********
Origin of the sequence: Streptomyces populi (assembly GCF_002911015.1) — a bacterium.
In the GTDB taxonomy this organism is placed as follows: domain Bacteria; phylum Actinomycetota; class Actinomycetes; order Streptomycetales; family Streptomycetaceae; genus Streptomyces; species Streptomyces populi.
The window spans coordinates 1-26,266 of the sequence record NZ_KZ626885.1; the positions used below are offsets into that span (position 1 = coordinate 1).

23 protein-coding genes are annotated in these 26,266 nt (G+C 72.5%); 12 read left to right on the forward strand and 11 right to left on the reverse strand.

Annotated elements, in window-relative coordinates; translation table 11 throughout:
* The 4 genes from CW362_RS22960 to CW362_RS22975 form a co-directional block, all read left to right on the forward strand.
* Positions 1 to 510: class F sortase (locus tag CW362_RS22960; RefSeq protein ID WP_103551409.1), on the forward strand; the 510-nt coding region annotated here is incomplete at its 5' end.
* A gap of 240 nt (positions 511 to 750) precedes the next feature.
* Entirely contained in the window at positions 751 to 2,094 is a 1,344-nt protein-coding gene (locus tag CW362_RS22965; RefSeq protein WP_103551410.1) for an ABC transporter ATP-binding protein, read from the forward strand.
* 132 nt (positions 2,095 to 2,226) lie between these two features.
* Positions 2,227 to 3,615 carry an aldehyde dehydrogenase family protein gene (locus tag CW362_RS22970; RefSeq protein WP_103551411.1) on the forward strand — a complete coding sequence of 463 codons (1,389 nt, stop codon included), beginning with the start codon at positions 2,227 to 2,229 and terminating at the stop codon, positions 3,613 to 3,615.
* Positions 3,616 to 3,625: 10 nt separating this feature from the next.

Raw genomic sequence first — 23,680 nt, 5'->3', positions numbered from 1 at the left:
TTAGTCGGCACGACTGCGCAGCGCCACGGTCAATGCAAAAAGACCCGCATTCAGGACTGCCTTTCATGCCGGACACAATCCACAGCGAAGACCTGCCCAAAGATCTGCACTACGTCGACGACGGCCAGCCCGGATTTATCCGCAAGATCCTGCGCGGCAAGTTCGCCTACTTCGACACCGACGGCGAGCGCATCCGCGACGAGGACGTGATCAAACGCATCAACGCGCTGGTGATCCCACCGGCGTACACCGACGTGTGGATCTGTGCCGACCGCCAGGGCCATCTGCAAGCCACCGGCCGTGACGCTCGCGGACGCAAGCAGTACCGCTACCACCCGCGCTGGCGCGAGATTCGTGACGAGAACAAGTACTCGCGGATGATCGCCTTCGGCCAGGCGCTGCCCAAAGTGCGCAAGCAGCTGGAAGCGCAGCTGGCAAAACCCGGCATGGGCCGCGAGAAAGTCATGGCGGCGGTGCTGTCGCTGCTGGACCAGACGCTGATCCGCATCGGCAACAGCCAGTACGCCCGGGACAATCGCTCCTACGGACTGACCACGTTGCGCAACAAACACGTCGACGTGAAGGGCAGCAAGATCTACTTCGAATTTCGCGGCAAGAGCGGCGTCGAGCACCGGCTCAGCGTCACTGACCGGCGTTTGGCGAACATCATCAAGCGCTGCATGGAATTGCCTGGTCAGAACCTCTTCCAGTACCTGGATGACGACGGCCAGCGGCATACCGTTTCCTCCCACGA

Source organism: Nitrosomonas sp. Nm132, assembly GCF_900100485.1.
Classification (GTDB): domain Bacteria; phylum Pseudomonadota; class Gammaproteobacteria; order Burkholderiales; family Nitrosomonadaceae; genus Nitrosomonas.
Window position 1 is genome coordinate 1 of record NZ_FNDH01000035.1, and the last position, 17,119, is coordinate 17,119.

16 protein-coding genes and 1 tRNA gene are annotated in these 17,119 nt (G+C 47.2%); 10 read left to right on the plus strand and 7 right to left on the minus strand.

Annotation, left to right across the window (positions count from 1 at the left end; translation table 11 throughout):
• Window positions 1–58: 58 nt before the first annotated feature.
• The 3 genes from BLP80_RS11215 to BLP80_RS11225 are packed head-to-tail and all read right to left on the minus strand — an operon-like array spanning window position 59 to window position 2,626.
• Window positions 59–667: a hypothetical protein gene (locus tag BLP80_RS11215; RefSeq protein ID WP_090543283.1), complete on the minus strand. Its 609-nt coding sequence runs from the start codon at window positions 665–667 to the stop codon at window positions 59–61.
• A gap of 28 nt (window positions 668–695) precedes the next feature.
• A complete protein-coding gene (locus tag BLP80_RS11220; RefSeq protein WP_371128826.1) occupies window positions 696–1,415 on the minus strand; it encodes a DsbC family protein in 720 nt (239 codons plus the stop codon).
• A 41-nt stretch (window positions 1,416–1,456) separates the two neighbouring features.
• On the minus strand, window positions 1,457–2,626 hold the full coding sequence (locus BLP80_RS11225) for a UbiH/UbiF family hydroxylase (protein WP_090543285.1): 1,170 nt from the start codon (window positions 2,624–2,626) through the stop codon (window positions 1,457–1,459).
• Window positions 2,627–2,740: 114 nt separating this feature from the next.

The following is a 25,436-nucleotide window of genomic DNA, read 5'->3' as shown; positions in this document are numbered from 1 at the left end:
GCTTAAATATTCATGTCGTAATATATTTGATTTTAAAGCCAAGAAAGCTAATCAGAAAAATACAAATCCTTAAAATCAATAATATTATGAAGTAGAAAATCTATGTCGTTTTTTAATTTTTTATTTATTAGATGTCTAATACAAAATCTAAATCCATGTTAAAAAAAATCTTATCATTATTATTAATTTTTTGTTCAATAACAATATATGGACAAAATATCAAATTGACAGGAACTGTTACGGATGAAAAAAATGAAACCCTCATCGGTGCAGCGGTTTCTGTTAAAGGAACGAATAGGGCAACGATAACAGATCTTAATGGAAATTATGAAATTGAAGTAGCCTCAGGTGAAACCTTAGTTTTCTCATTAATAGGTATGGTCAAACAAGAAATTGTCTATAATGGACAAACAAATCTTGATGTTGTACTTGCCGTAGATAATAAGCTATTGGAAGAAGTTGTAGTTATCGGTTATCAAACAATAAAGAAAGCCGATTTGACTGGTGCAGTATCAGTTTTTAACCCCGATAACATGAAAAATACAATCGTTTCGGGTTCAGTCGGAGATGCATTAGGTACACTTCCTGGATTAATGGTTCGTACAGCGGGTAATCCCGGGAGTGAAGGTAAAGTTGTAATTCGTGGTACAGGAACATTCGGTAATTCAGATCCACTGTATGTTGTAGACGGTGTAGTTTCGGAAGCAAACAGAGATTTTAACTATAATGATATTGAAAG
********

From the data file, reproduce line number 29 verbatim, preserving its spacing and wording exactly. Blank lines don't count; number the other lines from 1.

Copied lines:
GCTTAAATATTCATGTCGTAATATATTTGATTTTAAAGCCAAGAAAGCTAATCAGAAAAATACAAATCCTTAAAATCAATAATATTATGAAGTAGAAAATCTATGTCGTTTTTTAATTTTTTATTTATTAGATGTCTAATACAAAATCTAAATCCATGTTAAAAAAAATCTTATCATTATTATTAATTTTTTGTTCAATAACAATATATGGACAAAATATCAAATTGACAGGAACTGTTACGGATGAAAAAAATGAAACCCTCATCGGTGCAGCGGTTTCTGTTAAAGGAACGAATAGGGCAACGATAACAGATCTTAATGGAAATTATGAAATTGAAGTAGCCTCAGGTGAAACCTTAGTTTTCTCATTAATAGGTATGGTCAAACAAGAAATTGTCTATAATGGACAAACAAATCTTGATGTTGTACTTGCCGTAGATAATAAGCTATTGGAAGAAGTTGTAGTTATCGGTTATCAAACAATAAAGAAAGCCGATTTGACTGGTGCAGTATCAGTTTTTAACCCCGATAACATGAAAAATACAATCGTTTCGGGTTCAGTCGGAGATGCATTAGGTACACTTCCTGGATTAATGGTTCGTACAGCGGGTAATCCCGGGAGTGAAGGTAAAGTTGTAATTCGTGGTACAGGAACATTCGGTAATTCAGATCCACTGTATGTTGTAGACGGTGTAGTTTCGGAAGCAAACAGAGATTTTAACTATAATGATATTGAAAG